Make Kate Winslet and Josh Brolin’s ‘Labor Day’ Peach Pie

01/22/2014 at 06:25 PM ET

Labor Day movie: How to Bake a Peach Pie
Dale Robinette/Paramount Pictures

It’s a classic story: Boy and girl meet. Boy and girl bake. Boy and girl fall in love.

Sexy food-and-film moments have always been a tasty movie pairing — remember Kim Basinger and Mickey Rourke steaming up the screen over produce in 9 1/2 Weeks, or Ali Larter getting frisky in a whipped cream bikini in Varsity Blues. But in Hollywood, pie is the new tool of seduction, thanks to Labor Day (in theaters Jan. 31), which gets hot and sticky in a sultry scene involving … ahem … peaches. (Hint: the scene is featured in the trailer below around the :26 second mark.)

Labor Day movie: How to Bake a Peach Pie
Dale Robinette/Paramount Pictures

There’s no faking this baking: Labor Day author Joyce Maynard taught the film’s costars Josh Brolin and Kate Winslet her mother’s peach pie recipe for the pivotal moment. In honor of National Pie Day on Jan. 22nd (or, heck, any day!), whip up the lusty dessert that may become to baked goods what the pottery scene in Ghost is to artisanal crafts. And what better way to woo a sweetie than with sweets.

How peachy.

Labor Day movie: How to Bake a Peach Pie
Dale Robinette/Paramount Pictures

‘Labor Day’ Peach Pie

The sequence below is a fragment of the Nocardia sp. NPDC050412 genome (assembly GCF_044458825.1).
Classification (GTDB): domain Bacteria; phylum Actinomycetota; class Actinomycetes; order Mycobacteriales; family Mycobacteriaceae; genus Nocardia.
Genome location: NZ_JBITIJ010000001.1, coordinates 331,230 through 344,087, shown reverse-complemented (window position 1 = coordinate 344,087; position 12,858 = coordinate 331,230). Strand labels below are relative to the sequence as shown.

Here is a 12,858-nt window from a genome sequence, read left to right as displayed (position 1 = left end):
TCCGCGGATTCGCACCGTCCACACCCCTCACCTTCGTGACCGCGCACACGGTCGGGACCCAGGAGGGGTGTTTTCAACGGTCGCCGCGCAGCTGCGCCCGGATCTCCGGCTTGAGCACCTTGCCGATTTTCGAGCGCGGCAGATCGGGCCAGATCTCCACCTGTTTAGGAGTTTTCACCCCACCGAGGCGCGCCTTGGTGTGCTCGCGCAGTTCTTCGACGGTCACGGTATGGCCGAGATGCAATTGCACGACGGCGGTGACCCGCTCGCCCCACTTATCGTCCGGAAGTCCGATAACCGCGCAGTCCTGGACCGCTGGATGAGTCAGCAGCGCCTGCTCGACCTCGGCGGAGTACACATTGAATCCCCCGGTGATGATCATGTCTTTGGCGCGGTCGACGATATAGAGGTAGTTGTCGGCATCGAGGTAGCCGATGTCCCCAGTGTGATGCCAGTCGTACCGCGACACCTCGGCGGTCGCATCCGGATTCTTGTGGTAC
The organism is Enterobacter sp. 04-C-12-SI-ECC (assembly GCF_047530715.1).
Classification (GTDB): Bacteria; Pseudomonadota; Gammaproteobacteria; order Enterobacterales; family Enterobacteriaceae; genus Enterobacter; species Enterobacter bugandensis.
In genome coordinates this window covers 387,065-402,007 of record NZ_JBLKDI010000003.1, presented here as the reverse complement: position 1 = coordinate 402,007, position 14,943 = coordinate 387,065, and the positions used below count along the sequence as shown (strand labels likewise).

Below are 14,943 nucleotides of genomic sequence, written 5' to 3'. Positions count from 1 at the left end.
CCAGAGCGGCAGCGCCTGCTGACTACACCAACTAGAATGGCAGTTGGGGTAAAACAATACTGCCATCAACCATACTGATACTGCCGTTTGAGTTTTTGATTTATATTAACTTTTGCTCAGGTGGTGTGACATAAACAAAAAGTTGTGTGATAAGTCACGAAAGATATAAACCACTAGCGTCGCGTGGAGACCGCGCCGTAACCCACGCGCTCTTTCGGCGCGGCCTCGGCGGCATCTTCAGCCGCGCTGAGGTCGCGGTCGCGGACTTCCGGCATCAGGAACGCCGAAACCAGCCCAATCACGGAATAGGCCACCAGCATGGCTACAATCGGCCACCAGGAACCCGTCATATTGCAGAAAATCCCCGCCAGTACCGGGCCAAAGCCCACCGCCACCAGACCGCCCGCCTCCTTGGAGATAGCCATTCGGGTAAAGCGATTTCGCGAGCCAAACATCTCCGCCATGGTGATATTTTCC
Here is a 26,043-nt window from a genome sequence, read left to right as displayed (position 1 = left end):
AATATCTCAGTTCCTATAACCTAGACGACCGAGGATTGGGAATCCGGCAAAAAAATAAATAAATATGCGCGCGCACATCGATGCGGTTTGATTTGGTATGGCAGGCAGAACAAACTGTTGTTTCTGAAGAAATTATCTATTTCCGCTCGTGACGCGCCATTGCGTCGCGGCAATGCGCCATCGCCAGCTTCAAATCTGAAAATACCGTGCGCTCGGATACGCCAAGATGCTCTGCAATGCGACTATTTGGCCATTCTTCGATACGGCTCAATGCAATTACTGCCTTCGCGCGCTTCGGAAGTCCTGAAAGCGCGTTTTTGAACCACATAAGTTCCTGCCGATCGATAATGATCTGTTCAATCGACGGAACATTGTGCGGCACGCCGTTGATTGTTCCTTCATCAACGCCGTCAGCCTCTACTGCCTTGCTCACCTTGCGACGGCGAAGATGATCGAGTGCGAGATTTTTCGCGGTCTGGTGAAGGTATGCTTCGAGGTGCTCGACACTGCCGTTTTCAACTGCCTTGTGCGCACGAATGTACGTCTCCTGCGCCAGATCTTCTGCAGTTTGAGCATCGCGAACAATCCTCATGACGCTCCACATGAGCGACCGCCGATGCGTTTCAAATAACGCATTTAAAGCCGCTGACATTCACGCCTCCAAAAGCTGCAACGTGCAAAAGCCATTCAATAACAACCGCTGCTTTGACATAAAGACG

Makes 1 9-inch pie

3 lbs. peaches, peeled and sliced
¾ cup plus 1 tbsp. sugar, divided
2 tbsp. fresh lemon juice
¾ tsp. ground cinnamon
4 tbsp. quick-cooking tapioca, divided
3 cups all-purpose flour, plus more for dusting
¾ tsp. salt
½ cup vegetable shortening
1 stick plus 1 tbsp. chilled butter, cut into pieces
⅓ to ½ cup ice water
1 beaten egg

1. In a large bowl, combine the peaches, ¾ cup sugar, lemon juice, and cinnamon. Stir in 2 tbsp. tapioca to help absorb juices. Let stand, stirring occasionally.

2. Preheat the oven to 400°F. In a large bowl, mix the flour and salt. Using a pastry blender, work in the shortening and 1 stick of butter until the mixture resembles coarse crumbs. Sprinkle 1 tbsp. of the ice water over the flour mixture, stirring gently with a fork. Continue adding the water just until the dough holds together. Shape the dough into a ball and divide it into two discs, one slightly larger than the other.

3. Place the smaller disc on a sheet of waxed paper, and use a lightly floured rolling pin to roll the dough into a 12-inch circle. If the dough sticks to the rolling pin, dust it lightly with more flour. Lay a 9- to 10-inch pie pan face down on top of the circle; flip the pan over and remove the paper. For the crust, on a sheet of waxed paper, roll out the other disc to form a 14-inch circle.  Do not roll the dough more than necessary.

4. Sprinkle the remaining 2 tbsp. tapioca on the bottom crust. Add the peach filling, mounding it in the center, and dot with remaining 1 tbsp. butter. Lift the waxed paper with the remaining crust and flip it over the filling. Peel back waxed paper. Trim the edges of the crusts and pinch together the top and bottom crusts. Brush the top with the beaten egg, and sprinkle with remaining 1 tbsp. sugar. Poke fork holes or cut vents in the top crust. Bake 40-45 minutes, or until golden brown. Serve warm.